But this fear is not insurmountable because it is not soundly based. So many of the institutions and practices that are normally regarded as the embodiment of ancient Japanese culture and values are, in fact, political constructs of rather recent vintage. From "lifetime employment" to bank-centered finance to the cartels run by industry associations, many of Japan's institutions are products of the fight against the Depression, then mobilization for war, and finally post World War II mobilization for revival. Time and again new wine was put in bottles with very old labels to give them authenticity. Reform does not mean becoming more "American." It means becoming a different kind of Japan, one that, in certain ways, resembles an earlier Japan.

Perhaps reformers need to learn the same trick as the resistance: to link needed changes to preservation of what is valuable in traditional values. Japan's communitarian values are admirable. The only problem is the way that these values are implemented. Japan can provide for all its citizens and still have growth. Security can be achieved with a social safety net and fluid labor markets rather than the preservation of unproductive jobs. Egalitarianism can be pursued with redistributive taxes rather than distorted prices.

Yes, Japan's people have been acculturated to be more risk-averse than Americans. And for three decades Japan sacrificed efficiency in the name of security. But the result is that they have ended up with neither. Today efficiency is not the alternative to security but its indispensable prerequisite.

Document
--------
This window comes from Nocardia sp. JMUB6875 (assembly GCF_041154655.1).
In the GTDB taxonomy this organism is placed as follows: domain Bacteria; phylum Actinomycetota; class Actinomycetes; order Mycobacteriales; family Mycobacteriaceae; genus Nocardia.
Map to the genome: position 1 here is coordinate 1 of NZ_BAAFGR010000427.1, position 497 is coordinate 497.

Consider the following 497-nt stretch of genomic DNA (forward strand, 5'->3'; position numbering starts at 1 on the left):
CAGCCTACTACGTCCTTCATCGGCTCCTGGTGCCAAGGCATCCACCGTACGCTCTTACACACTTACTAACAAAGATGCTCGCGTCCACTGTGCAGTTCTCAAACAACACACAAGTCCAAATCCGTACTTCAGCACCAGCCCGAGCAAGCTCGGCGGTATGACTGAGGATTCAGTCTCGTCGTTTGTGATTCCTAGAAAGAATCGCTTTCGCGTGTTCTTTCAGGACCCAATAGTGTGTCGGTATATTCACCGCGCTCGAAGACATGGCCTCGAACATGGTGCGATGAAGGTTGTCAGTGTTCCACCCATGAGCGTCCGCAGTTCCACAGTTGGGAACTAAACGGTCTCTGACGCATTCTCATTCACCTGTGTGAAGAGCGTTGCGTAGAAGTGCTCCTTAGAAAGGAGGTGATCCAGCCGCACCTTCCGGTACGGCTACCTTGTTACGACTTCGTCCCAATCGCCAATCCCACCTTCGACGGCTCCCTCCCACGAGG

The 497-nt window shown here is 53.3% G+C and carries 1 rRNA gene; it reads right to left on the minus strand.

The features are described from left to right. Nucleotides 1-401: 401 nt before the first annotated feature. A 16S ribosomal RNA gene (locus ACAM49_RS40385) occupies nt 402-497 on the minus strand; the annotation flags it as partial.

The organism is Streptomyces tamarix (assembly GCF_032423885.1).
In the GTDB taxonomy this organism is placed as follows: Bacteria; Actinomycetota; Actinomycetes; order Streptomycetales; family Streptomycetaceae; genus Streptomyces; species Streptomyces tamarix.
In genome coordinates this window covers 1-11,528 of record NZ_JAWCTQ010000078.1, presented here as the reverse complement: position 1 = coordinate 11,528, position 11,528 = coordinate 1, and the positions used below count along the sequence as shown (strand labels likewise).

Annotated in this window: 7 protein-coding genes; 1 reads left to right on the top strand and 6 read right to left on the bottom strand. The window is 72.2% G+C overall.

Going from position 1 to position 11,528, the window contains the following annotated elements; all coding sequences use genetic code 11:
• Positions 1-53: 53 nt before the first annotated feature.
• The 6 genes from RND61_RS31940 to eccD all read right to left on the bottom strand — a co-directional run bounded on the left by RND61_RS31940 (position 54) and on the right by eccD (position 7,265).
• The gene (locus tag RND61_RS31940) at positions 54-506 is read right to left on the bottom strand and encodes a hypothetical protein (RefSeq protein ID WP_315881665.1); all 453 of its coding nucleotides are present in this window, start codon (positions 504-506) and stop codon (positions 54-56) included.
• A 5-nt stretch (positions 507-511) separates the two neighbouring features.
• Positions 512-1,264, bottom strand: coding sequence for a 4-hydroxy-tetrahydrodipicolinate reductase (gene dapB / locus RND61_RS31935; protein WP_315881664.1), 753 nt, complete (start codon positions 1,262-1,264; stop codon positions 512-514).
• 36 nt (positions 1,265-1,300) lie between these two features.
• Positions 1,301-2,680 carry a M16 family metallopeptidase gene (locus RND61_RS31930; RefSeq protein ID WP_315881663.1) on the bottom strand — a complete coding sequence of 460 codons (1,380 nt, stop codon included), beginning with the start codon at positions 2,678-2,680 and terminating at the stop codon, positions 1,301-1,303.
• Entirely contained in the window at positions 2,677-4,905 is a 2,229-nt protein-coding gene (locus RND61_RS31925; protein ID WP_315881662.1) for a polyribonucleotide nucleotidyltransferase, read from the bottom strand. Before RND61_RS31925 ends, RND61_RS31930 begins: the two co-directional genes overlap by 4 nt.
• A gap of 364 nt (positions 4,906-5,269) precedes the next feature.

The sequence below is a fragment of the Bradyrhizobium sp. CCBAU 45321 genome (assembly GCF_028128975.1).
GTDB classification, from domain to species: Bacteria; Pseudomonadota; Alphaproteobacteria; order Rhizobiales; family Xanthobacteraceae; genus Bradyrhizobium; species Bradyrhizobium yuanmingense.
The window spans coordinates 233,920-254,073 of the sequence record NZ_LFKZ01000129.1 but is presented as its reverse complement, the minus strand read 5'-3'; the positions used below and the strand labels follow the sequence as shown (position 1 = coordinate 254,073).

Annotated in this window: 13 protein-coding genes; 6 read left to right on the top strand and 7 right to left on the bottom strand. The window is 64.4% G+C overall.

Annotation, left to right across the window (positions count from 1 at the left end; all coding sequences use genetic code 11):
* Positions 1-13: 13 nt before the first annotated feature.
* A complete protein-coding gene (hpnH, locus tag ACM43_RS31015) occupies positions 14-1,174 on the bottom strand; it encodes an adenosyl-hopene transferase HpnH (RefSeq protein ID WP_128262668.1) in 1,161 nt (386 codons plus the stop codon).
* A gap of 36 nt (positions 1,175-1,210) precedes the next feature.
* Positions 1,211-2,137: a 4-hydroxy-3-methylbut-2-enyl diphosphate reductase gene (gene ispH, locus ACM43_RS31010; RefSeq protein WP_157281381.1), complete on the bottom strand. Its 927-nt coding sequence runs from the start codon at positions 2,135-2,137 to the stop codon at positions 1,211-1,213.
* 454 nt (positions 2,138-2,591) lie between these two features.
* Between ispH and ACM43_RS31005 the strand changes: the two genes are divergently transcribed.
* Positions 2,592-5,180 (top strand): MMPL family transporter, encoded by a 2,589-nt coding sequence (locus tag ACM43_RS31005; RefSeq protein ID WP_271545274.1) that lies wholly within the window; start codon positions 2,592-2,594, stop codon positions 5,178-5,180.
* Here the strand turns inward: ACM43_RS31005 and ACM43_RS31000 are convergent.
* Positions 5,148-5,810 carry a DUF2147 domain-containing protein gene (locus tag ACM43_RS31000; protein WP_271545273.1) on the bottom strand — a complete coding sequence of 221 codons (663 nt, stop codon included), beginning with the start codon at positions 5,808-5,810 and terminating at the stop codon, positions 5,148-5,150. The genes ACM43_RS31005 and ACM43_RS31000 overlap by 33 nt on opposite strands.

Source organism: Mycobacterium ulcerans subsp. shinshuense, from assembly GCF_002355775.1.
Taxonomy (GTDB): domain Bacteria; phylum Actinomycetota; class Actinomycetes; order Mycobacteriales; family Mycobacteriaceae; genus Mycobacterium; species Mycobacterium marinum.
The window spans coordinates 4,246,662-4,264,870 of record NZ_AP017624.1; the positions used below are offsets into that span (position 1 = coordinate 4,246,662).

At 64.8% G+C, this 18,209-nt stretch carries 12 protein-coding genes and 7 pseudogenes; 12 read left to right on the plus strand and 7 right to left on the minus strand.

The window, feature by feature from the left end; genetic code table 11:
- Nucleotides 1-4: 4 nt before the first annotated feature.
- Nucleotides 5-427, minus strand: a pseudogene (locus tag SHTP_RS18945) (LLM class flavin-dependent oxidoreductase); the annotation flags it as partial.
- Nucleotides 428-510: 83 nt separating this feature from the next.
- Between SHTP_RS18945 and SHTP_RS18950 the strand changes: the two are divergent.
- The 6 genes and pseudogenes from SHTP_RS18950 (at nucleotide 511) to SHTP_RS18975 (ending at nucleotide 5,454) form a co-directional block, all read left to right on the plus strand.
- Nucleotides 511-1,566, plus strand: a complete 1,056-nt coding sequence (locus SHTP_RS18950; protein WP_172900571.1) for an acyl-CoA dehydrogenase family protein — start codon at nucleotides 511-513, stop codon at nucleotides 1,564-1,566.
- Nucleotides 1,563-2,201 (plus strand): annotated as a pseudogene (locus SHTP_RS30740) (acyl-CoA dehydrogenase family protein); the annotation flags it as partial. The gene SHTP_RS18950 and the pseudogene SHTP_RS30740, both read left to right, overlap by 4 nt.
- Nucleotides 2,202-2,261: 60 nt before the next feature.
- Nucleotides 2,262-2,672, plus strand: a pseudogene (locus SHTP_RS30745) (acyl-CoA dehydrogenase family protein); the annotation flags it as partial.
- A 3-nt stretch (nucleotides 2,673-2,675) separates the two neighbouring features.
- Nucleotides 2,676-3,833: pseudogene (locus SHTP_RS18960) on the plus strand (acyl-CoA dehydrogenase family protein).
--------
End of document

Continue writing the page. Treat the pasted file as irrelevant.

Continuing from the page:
Often, very revolutionary changes occur for very conservative motivations. Japan will reform not because people want changes -- though some, such as young, educated women, do -- but because people want to hold on to what they now feel entitled to. Consider a baby boomer born in 1945 or so. Having seen real hunger as a child, and now grown accustomed to affluence, he or she finds it being snatched away. Baby boomers who never expected to be the main support for their parents now must do so because of the pension crisis. They never expected their grown children would be jobless and living at home -- not after the time and money invested in "cram schools" to get them into the best colleges. But with youth unemployment at 10 percent, that is the case for millions of families. Those seeking rather modest ends will find that far-reaching change is required to achieve them. Were Japan's political-economic system capable of incremental adaptation and reform, this would not be so. Since it isn't, thorough political-economic overhaul is needed just to regain what used to be the status quo.

Skeptics retort: Japan has already fritted away a whole decade. Why should the future be any different? But no society puts itself through wrenching transformation until it has exhausted all other alternatives. And for years many of "the best and brightest" macroeconomists claimed that such alternatives existed: just spend and/or print enough money.

Finally, events have persuaded the majority of the Japanese people and elite that without reform the situation can only get worse. But there is not yet consensus among reformers on the content of reform. The task now is to reach consensus and to create the institutional vehicles to bring it about.